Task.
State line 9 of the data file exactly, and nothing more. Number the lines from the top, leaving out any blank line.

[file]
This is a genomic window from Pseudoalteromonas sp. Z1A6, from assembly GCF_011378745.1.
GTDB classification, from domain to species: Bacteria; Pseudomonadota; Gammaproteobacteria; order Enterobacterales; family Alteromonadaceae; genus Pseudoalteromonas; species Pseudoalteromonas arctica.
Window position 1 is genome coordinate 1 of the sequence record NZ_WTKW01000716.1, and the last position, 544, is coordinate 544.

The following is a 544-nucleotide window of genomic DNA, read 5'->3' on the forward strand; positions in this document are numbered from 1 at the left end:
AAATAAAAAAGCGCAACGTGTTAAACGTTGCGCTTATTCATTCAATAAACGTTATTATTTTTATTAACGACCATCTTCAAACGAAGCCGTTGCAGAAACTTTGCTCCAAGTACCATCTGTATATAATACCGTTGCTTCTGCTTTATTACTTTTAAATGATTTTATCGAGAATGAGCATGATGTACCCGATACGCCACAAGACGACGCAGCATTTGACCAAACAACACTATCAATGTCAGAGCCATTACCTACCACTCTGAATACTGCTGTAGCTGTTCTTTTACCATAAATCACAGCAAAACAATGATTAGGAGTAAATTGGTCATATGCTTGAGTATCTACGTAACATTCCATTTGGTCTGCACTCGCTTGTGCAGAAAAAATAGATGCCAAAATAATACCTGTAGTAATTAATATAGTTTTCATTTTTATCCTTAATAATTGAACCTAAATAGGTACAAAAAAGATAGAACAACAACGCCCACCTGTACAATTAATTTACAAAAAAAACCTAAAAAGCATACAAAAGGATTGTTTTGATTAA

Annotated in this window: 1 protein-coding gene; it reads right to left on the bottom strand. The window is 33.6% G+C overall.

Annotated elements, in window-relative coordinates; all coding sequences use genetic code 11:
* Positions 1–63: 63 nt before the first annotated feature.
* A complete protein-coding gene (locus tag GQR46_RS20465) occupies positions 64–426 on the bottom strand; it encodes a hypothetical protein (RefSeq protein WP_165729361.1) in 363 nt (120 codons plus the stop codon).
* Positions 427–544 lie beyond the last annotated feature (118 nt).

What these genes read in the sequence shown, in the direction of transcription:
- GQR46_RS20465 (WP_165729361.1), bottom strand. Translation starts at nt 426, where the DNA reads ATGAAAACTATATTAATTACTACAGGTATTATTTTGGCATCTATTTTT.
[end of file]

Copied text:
* A complete protein-coding gene (locus tag GQR46_RS20465) occupies positions 64–426 on the bottom strand; it encodes a hypothetical protein (RefSeq protein WP_165729361.1) in 363 nt (120 codons plus the stop codon).